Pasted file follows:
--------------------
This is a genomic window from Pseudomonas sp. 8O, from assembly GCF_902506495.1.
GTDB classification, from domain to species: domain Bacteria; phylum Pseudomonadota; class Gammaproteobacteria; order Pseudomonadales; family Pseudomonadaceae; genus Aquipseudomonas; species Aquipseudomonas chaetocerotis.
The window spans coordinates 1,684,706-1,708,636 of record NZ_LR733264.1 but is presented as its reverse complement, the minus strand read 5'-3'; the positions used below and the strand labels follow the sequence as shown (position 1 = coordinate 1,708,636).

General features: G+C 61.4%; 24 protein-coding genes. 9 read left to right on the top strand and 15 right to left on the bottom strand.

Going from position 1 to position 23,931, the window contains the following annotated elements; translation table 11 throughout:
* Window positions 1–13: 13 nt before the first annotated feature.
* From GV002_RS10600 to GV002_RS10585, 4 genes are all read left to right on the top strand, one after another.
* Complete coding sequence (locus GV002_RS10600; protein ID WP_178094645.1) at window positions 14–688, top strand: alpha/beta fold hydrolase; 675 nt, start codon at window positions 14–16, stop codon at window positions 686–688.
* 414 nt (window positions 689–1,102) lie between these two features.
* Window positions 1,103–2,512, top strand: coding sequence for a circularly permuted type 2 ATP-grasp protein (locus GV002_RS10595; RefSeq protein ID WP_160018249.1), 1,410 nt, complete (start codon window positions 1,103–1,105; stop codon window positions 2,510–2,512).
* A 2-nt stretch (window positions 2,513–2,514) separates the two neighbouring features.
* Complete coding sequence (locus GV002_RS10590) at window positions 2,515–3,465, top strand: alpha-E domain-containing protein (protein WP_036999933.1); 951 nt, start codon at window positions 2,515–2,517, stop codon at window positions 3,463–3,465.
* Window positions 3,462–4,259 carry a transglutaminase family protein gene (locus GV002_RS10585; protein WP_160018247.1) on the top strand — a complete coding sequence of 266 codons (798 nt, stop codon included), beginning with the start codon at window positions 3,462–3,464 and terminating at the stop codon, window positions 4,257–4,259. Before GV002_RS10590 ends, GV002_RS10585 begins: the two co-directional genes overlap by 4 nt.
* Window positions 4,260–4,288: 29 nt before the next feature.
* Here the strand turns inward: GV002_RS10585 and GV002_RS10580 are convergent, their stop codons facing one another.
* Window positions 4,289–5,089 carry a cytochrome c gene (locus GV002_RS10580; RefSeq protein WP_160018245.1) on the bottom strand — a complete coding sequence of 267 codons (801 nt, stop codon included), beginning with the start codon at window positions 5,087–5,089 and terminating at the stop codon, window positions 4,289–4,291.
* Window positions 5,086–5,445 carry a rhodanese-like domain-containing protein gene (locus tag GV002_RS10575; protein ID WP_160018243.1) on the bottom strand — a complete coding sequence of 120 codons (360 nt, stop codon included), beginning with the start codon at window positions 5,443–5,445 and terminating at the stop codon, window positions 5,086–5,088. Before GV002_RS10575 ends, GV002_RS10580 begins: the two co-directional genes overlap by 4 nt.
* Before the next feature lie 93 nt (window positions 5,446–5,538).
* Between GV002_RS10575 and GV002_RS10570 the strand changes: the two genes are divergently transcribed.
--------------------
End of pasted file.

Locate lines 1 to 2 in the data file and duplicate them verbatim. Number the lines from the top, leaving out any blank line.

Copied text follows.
This is a genomic window from Pseudomonas sp. 8O, from assembly GCF_902506495.1.
GTDB classification, from domain to species: domain Bacteria; phylum Pseudomonadota; class Gammaproteobacteria; order Pseudomonadales; family Pseudomonadaceae; genus Aquipseudomonas; species Aquipseudomonas chaetocerotis.